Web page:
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Tuesday, Nov. 21, 2006
Okinawa economic woes trump base ills for voters
NAHA, Okinawa Pref. -- Noted U.S. pundit James Carville, one of the architects of Bill Clinton's victory over George H.W. Bush in the 1992 U.S. presidential election, became famous for coining the political slogan "it's the economy, stupid."
Hirokazu Nakaima's victory in Sunday's Okinawa gubernatorial election showed he and his supporters understood Carville's meaning. For whatever concerns local voters may have of U.S. bases in their backyard, the election showed the majority want a governor who can use his ruling party connections to secure both traditional pork-barrel projects and new, innovative businesses for the local economy.
Final results showed that Nakaima, who was backed by the ruling Liberal Democratic Party and its junior coalition partner, New Komeito, won 347,303 votes. Former Upper House member Keiko Itokazu, who had the backing of eight major opposition parties, won 309,985 votes.
The election was closely watched not only in Okinawa but also in Tokyo and Washington, where it was seen as a referendum on last May's bilateral base realignment agreement.
While Prime Minister Shinzo Abe and central government, LDP and New Komeito officials heaved a sigh of relief that Nakaima, whom they campaigned heavily for, won, nobody sees his victory as a sign of support for the current plan to relocate the U.S. Marine Corps Air Station Futenma to Camp Schwab in the Henoko district near Nago by 2014.
"Both Nakaima and Itokazu campaigned against the (Schwab) V-shaped runway plan. In other words, nearly 658,000 Okinawan voters voted against the plan. In addition, unlike the election in 2002, where (Keiichi) Inamine won by nearly 170,000 votes, this time the margin of victory for Nakaima and the conservatives was only 37,000 votes, which suggests the base issue is more important now than in the last election," said associate professor Robert Eldridge of the Osaka School of International Public Policy.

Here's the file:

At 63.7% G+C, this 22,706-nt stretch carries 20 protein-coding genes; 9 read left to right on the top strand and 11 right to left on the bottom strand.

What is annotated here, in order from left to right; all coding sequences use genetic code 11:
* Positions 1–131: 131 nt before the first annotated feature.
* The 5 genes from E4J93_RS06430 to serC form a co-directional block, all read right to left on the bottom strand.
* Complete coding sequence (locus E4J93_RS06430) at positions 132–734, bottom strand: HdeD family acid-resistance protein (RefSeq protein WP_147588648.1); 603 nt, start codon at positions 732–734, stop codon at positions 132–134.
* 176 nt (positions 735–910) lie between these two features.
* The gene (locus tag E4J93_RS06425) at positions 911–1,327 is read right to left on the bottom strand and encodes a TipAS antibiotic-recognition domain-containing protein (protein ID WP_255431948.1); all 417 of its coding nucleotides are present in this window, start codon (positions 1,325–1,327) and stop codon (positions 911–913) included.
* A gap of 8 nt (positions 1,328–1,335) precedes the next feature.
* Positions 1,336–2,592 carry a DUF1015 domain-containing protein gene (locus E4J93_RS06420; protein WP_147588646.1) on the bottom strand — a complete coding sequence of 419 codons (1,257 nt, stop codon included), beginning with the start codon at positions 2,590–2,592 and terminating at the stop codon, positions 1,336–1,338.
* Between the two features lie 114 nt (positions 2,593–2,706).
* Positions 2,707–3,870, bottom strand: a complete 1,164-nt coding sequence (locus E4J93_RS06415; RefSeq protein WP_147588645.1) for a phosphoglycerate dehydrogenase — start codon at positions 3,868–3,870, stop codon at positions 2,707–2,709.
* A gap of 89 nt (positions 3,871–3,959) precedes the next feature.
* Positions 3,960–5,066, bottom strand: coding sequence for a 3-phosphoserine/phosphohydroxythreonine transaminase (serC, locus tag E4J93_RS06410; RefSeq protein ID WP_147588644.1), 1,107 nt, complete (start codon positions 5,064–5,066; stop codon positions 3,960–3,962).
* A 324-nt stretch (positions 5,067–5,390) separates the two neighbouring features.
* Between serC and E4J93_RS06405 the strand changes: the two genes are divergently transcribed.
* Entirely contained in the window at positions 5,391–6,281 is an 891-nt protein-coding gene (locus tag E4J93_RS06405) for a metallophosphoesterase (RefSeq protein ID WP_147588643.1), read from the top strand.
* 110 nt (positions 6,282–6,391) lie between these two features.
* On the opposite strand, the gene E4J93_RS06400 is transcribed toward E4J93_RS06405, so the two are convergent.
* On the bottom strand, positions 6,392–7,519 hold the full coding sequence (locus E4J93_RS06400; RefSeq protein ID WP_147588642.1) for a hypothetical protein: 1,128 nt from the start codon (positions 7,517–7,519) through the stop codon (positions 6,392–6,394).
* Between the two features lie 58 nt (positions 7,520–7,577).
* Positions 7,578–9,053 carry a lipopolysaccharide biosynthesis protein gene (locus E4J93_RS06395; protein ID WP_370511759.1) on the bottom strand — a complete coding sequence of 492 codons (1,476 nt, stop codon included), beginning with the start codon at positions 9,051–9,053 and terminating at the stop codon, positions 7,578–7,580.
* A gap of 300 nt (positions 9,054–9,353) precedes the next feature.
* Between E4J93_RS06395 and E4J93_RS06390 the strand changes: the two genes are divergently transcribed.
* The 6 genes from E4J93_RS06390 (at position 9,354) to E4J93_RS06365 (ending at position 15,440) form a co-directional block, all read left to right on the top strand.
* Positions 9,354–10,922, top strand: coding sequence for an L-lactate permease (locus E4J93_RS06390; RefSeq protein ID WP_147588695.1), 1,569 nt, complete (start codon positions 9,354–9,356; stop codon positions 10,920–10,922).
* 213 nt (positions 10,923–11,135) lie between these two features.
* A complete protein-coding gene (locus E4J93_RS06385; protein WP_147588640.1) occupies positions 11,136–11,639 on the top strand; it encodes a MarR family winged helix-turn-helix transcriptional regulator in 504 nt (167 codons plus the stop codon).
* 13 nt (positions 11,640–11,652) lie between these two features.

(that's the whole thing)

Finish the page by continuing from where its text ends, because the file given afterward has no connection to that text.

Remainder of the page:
Like the tough negotiator and back-room player his admirers and critics claim he is, Nakaima kept his cards close to his vest when it came to explaining how he will handle negotiations with the central government over Futenma.
While he did say after his victory Sunday that he wants to see movement on the relocation within the next three years, he refused during the campaign to answer questions on what specific changes to the plan he might demand from Tokyo before giving his approval.
Instead, Nakaima, former head of the Okinawa Chamber of Commerce and Industry, campaigned by emphasizing his deep connections in the Okinawan business community and the Tokyo politicians and bureaucrats who determine how much national funding the prefecture gets for public works projects.
At campaign stops throughout the prefecture, Nakaima spoke about the importance of reducing Okinawa's unemployment rate, of developing local industries like ethanol fuel production from sugar cane, and of turning the prefecture into a major center for information technology.
"The future of Okinawa is creating new businesses that employ Okinawans, so they do not have to leave the prefecture and look for work elsewhere. Without such new businesses, Okinawa has no future," he said at a rally on the eve of the election.
It was a smart move. Local media polls in the weeks leading up to the election had shown that reviving Okinawa's economy was the top concern of voters, followed closely by the base issue.
Itokazu, by contrast, campaigned mainly on the base issue, saying she wanted the Futenma replacement facility to be moved outside Okinawa. She spent comparatively little time addressing bread-and-butter economic concerns, although she did propose the creation of 20,000 new jobs in the construction sector by cleaning up the prefecture's beaches. She also pitched the need to enhance the tourism industry.
Although Itokazu said she lost because she started late and didn't have time to run a proper campaign, some blamed her failure on her overreliance on the base issue and economic schemes that, however idealistic, failed to convince voters of their practicality.
"The antibase activists who advised Itokazu seemed unable or unwilling to address, in detail, concerns about the long-term economic health of Okinawa. I think Itokazu would have done better had she offered an economic plan that really addressed the concerns of nonaligned voters," said Masami Nakade, a Naha office worker who said she voted for Itokazu.
Over the next four years, Nakaima will have to figure out how to make good on his grand economic promises while at the same time negotiate with the central government on possible changes to the Futenma relocation.
Abe has already promised to listen to local voices, but that's a speech Okinawans have heard many times before. Still, the central government now has a window of opportunity.